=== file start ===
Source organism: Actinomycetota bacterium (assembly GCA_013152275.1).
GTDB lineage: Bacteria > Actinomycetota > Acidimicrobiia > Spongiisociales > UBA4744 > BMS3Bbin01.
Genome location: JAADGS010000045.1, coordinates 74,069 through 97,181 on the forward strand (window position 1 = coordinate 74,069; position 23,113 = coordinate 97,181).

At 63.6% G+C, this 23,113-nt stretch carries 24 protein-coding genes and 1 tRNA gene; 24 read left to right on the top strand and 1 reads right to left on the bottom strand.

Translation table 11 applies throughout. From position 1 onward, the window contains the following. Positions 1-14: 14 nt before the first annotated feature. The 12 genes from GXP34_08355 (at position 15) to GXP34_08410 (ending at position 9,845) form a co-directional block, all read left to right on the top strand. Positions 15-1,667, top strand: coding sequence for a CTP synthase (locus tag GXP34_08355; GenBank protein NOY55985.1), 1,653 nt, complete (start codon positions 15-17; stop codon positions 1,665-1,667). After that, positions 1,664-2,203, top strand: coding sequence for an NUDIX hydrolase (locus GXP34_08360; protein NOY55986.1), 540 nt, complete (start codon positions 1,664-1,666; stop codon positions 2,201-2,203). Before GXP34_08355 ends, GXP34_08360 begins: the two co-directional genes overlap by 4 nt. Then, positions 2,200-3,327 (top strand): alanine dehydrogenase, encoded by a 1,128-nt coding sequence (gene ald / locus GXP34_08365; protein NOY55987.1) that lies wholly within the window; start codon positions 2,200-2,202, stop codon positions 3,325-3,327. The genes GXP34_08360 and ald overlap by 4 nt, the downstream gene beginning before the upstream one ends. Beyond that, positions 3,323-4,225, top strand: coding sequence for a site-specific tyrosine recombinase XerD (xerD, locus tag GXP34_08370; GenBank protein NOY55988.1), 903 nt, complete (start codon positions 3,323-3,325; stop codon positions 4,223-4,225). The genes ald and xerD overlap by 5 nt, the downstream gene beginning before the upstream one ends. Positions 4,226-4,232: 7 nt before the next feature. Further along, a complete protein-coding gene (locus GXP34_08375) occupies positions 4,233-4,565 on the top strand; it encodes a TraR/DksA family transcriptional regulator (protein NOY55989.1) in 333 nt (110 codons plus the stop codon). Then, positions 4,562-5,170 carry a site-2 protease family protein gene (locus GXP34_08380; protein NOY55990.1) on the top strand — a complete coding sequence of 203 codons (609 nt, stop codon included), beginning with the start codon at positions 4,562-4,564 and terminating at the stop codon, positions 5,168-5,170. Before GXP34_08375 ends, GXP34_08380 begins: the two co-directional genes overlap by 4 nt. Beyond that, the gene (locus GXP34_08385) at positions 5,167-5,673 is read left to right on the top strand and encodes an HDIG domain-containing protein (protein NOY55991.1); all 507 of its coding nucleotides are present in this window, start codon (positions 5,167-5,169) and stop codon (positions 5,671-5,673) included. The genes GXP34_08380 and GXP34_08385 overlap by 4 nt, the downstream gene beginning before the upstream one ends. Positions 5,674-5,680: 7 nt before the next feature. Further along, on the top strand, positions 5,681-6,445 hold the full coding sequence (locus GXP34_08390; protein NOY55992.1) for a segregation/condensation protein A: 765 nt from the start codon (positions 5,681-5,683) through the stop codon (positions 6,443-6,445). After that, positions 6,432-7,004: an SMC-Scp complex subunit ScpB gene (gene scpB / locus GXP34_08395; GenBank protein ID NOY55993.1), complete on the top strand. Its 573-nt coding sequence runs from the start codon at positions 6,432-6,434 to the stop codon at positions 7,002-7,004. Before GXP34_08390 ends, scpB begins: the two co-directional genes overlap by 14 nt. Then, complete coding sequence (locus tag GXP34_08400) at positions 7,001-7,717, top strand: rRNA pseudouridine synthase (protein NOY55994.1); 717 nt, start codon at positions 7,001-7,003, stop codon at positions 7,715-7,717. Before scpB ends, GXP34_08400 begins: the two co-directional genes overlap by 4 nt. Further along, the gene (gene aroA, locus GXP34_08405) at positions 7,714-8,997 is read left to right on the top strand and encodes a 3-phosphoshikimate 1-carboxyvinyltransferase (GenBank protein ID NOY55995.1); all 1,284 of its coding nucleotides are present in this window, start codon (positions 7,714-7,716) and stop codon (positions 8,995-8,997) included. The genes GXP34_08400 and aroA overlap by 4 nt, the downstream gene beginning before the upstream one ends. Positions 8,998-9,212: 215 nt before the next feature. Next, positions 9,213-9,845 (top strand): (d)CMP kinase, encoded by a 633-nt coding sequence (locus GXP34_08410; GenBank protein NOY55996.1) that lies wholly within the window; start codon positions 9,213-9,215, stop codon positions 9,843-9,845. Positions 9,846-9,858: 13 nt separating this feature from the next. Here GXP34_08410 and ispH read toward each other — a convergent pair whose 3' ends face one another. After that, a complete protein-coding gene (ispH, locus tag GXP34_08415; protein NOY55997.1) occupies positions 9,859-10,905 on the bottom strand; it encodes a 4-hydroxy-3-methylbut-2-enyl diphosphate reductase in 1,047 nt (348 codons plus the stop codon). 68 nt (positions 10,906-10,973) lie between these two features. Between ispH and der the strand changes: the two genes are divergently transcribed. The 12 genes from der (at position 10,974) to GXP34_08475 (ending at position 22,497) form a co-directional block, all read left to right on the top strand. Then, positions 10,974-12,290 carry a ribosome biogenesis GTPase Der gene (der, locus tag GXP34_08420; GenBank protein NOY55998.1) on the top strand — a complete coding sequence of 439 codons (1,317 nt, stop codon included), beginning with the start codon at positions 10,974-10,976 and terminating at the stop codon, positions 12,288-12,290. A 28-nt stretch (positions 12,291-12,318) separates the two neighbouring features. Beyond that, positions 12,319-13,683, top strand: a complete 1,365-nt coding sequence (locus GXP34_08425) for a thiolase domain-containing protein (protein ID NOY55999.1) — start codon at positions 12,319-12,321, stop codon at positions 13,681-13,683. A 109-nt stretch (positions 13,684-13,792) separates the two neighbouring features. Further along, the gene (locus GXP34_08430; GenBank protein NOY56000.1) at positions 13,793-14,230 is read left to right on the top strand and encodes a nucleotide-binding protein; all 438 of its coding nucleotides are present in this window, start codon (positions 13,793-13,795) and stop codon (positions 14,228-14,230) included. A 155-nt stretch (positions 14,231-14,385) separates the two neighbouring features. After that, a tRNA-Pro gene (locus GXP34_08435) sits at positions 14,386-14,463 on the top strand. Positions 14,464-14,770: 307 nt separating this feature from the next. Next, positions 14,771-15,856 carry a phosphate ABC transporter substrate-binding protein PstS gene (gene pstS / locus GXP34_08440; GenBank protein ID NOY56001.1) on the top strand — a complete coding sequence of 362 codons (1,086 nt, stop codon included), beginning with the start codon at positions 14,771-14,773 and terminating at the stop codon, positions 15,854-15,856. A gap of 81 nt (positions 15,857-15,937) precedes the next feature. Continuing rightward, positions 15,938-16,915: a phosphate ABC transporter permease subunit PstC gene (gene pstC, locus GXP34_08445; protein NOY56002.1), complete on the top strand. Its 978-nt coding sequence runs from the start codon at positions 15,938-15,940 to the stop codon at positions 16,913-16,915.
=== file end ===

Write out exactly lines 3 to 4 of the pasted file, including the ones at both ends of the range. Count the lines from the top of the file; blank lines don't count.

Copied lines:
Genome location: JAADGS010000045.1, coordinates 74,069 through 97,181 on the forward strand (window position 1 = coordinate 74,069; position 23,113 = coordinate 97,181).

At 63.6% G+C, this 23,113-nt stretch carries 24 protein-coding genes and 1 tRNA gene; 24 read left to right on the top strand and 1 reads right to left on the bottom strand.